As tensions rise between China, Europe and the U.S., Jeep and Fiat owner Stellantis has come out against tariffs on vehicle imports. Carlos Tavares, CEO of the company, previously called tariffs on Chinese EVs a “trap” and warned that they risk making everyone worse off.

In response, his company announced this week that it would shift production of Chinese automaker Leapmotor’s products to Poland to skirt EU tariffs on Chinese EVs.

3rd Gear: Ferrari’s First EV Is Coming

Electric vehicles, whether Chinese or otherwise, seem to be here to stay. It’s for that reason that everyone from Ford to Porsche is plowing millions into the development of new electric vehicles to keep their existing buyers hooked and try and draw in new customers. But while luxury rivals Aston Martin may have pushed back its electric ambitions, Ferrari is sticking to the game plan and teased new details about its upcoming EV.

What are those important details, I hear you ask? Well the Italian automaker is now preparing to open a new plant that will assemble the electric model, which Reuters reports will cost around $500,000. As per the site:

The Italian brand, famed for its roaring petrol engines, has said it will launch an electric car late next year, and the planned price shows its confidence that ultra-wealthy drivers are ready for it, even as mass-market rivals are slashing electrical vehicle (EV) prices amid faltering demand.

The price tag, which doesn’t include features and personal touches that typically add 15-20%, is well above the average sale price of around 350,000 euros, including extras, for a Ferrari in the first quarter of this year, and many rival luxury EVs.

As well as the $500,000 electric car that will break cover next year, Ferrari’s new facility will also be home to production of future gas-powered models and hybrid cars from the Italian marque. The facility will enable the company to increase its output from 14,000 cars annually up to around 20,000 cars per year, reports Reuters.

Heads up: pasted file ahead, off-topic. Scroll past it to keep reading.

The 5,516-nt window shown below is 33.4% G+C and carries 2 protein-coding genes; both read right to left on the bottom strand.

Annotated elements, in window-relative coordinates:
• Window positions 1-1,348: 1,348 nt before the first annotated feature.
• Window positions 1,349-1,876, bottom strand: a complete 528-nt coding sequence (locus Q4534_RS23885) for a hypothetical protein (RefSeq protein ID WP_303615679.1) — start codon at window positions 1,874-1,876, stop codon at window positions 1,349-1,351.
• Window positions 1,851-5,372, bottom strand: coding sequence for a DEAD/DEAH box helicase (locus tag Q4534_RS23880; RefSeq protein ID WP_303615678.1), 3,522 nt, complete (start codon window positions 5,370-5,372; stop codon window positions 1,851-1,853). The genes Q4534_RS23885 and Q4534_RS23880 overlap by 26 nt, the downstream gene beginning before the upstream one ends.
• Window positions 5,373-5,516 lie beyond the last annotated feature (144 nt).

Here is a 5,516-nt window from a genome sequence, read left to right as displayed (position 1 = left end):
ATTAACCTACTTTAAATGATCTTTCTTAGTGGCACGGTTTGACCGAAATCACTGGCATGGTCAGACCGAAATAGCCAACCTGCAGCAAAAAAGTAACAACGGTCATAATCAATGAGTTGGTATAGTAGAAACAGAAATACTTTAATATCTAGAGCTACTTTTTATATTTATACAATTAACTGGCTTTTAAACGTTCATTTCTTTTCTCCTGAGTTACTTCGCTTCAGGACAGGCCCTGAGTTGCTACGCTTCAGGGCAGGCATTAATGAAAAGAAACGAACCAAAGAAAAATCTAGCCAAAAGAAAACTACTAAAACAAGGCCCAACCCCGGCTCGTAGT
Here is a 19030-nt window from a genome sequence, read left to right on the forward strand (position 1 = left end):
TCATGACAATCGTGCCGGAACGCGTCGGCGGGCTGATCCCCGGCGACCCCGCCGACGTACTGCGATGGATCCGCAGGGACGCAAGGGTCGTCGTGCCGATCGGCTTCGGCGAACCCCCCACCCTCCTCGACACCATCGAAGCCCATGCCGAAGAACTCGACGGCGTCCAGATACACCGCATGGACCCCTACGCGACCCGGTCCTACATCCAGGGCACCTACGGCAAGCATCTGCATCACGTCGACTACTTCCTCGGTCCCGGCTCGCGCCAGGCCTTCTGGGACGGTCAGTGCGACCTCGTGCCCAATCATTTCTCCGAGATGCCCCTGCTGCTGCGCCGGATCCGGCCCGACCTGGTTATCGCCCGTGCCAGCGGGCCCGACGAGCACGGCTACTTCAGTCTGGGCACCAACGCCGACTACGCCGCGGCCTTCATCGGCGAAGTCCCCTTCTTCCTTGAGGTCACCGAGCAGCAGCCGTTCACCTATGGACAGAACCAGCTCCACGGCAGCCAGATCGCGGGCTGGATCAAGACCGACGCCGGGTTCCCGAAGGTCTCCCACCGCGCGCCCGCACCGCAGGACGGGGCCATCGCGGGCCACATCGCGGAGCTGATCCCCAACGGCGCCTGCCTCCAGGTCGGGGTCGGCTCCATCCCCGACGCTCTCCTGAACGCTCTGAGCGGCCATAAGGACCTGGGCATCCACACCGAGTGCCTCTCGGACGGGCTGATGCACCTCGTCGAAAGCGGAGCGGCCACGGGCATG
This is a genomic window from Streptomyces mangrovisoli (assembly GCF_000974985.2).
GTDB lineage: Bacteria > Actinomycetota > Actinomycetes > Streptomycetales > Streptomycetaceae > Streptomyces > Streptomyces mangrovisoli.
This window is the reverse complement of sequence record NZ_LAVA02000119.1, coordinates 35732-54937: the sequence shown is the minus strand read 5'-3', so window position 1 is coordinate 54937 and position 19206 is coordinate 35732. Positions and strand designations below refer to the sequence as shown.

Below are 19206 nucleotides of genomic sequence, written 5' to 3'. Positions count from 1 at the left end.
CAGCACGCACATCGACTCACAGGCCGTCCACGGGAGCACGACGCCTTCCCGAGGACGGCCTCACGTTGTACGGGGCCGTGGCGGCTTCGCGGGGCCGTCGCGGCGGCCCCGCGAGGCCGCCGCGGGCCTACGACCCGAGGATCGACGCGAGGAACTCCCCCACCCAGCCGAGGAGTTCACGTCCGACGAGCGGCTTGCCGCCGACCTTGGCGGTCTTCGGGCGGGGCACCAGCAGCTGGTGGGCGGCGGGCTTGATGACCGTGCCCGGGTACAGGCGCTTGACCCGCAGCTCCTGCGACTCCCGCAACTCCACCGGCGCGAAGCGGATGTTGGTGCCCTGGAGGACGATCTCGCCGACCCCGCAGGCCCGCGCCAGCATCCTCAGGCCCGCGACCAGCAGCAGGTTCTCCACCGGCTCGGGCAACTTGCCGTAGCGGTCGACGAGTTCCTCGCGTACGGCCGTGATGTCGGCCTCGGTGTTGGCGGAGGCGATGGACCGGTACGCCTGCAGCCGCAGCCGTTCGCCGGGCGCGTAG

Presumably, increased capacity for the automaker is essential to capitalize on the eye-watering demand it’s seeing for its Purosangue SUV, which is currently sold out until at least 2026.

4th Gear: Ford To Expand Layoffs

After securing a new contract for its American workers last year following weeks of strike action from the United Auto Workers union, the layoffs might be about to hit Ford. However, the cuts could come outside our borders as the automaker looks to trim its staff overseas.

The Mustang maker is reportedly undergoing some pretty serious restructuring efforts that could see it cut staff in Europe, reports the Detroit Free Press. The job cuts are expected to hit Ford offices in Germany, Spain and the UK. As the Free Press reports:

It is unclear how many additional job cuts are foreseen in Germany under the new restructuring plan, which comes on top of a previous restructuring program, said Benjamin Gruschka, who is head of the works council at Ford’s Cologne plant.

Gruschka added that a decision is expected by the end of June.

Ford has half completed its previous restructuring that called for 2,300 job cuts in Germany, reducing the staff number in the country to 13,000, according to Gruschka.

The cuts in Germany follow similar trimming efforts that were announced for Ford’s plants in Spain. Across the country, the Blue Oval is working to reduce its headcount by 1,600 workers. This follows an earlier pledge to cut staffing numbers by as much as 3,800 people across Europe.

Ford is blaming most of the cuts on its pivot to electric vehicles across Europe, which it says require fewer people to assemble.